Dear Seiko, Bring Back The Motorist
When I set out on an hours-long drive, I always have a 12-hour chronograph on my wrist. If I had to make an exception, a wild card would go to the one and only Seiko Motorist. If there were one, that is…
A time-only watch doesn’t belong behind a steering wheel. When I read what I just wrote out loud, it sounds hard to believe, even to myself. Well, what I can do when I feel it that way? I don’t care what’s on my wrist when driving to the office. The drive is not the purpose, but rather, a necessary action to get to the office. When I set out on a three-to-five-hour trip, however, the time behind the wheel is a part of the experience.
Do I need a chrono when driving?
I know it’s irrational, but I need a chronograph for long drives. I always record the time that flies from the point of departure to the destination. To be able to freeze that duration afterward allows me to think about time as a physical quantity. I do not reset my chronograph immediately after I arrive at my destination. Instead, I look at my “frozen” chronograph for the next day or two, trying to feel the quantity of time that it took me to get where I am. I am not crazy, by the way.
The sweet spot for the Seiko Motorist
The idea behind the Motorist isn’t novel. If you have €30,000–40,000, you can get a Vacheron Constantin Historiques American 1921, the re-birth of a classic, iconic model. It has a dial slightly rotated to the right to provide a legible diagonal reading of the time without the need to turn the wrist. You just put your hands on the steering wheel, and off you go. The Vacheron may be closer to the original, but it’s also a bit boring… I mean way more boring than the Seiko Motorist from the 1960s.
I have never seen a Seiko Motorist in the flesh, but it’s so lively in pictures that I always think it jumps out of the screen. I don’t know where to start because every square millimeter is full of character, twists, and elegance. Ah yes, the case — that’s where we start. It’s asymmetrical, almost fluid. No matter what side you are looking at, it offers endless entertainment.
It’s sensual, funny, and classy at the same time. From the top, it’s so high that it looks like a tuna can. One would say it’s chunky and cumbersome from that particular angle. But let your eyes slide down the wave designed to copy your wrist, and you find yourself on the much smaller and steeply cut bottom end. The Historiques American 1921 is flat. The Seiko Motorist, however, angles the dial to make reading the time easier.
And take look at the picture above because I believe this view deserves its own paragraph. This angle confirms that the Seiko Motorist is neither thick nor chunky. When I look at it, I see a gold porcelain wall forming on a steel pottery wheel. The contrast of steel and the 20-micron-plated case makes me forget how I struggle to like bi-metallic watches. This particular watch still carries an original strap (or what’s left of it) which is, incidentally, green. You need to read what I have to say about green straps here.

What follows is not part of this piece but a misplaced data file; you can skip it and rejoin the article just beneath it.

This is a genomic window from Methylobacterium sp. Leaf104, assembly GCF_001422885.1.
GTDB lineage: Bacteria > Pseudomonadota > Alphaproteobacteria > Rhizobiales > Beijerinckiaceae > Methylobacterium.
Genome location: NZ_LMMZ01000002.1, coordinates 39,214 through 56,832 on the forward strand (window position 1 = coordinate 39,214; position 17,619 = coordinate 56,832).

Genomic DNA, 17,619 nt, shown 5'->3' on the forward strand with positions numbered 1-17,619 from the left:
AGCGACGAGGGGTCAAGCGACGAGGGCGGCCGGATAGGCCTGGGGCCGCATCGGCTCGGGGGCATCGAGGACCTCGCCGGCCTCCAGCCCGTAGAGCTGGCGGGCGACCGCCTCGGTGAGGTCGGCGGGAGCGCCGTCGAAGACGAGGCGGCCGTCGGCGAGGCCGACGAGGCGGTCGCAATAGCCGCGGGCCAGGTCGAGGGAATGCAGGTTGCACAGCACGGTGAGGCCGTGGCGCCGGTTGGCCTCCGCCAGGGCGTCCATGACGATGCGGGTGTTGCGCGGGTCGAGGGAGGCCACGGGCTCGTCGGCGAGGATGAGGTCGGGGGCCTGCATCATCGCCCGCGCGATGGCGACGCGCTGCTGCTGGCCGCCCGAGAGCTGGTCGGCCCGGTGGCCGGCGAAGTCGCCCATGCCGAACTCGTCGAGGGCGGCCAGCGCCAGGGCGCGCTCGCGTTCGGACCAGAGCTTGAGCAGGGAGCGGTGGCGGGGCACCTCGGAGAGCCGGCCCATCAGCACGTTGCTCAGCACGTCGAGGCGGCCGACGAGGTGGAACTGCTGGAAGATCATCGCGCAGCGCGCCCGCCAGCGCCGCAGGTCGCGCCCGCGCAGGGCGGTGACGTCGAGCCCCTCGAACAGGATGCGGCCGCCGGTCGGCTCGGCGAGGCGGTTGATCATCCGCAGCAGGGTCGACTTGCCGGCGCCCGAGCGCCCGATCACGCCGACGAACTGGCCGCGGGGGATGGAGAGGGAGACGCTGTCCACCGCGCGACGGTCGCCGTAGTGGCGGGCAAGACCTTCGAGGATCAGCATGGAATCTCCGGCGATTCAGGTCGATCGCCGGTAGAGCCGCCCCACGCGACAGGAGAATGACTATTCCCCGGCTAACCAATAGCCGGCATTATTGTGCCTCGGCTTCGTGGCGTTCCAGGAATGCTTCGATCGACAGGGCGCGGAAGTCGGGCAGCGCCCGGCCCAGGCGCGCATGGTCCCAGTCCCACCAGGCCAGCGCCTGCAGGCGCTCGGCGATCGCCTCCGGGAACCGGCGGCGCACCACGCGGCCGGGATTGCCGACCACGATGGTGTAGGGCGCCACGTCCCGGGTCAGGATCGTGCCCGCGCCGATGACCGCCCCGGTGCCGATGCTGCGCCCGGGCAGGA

The dial disarms me with its simplicity and light “jewelry” kiss that gives a watch elegant and believable beauty. Plain gold indexes are sunk into a colorfully decorated edge that can be either green or violet. The decoration is so contrasting that it almost makes the hour ring look like some inner bezel.
I assume the plan was to create a great contrast with a perfectly (almost surgically) clean satin dial with a decent minute track and extra short indexes. I find the two sector lines splitting the dial into quarters a game-changer. We all know sector dials, but putting this style on a dial that’s rotated some 30 degrees is a surprising idea. It’s an idea that may bother you, but in reality, you find it satisfying.
Seiko Motorist logo
The hands have no lume, but they are sharper than your elementary school teacher, just to highlight how precise they are. There is no redundant detail on the dial. Oh, and look at the combination of the Seiko and Motorist logos. Every time I look at it, I see a huge neon sign for some restaurant on an American highway. Funnily enough, we are still looking at Japanese watches. If RJ made us all tattoo some watch logo on our chests, the Motorist logo would be a serious contender for me.
I first bumped into the Seiko Motorist five or six years ago. I wanted it the second I saw it, but the €2,000 price tag gave me such a slap that it took me the next few years to look at one again. I have no idea what manual movement is inside, and it couldn’t be less important. You just need to know it was a good old manual winder. And it could also be manually wound if Seiko decided to re-interpret it in the years to come. After years of divers’-watch revivals, I dare say I am ready for something more individual. How do you feel about Seiko Motorist? Let me know in the comments.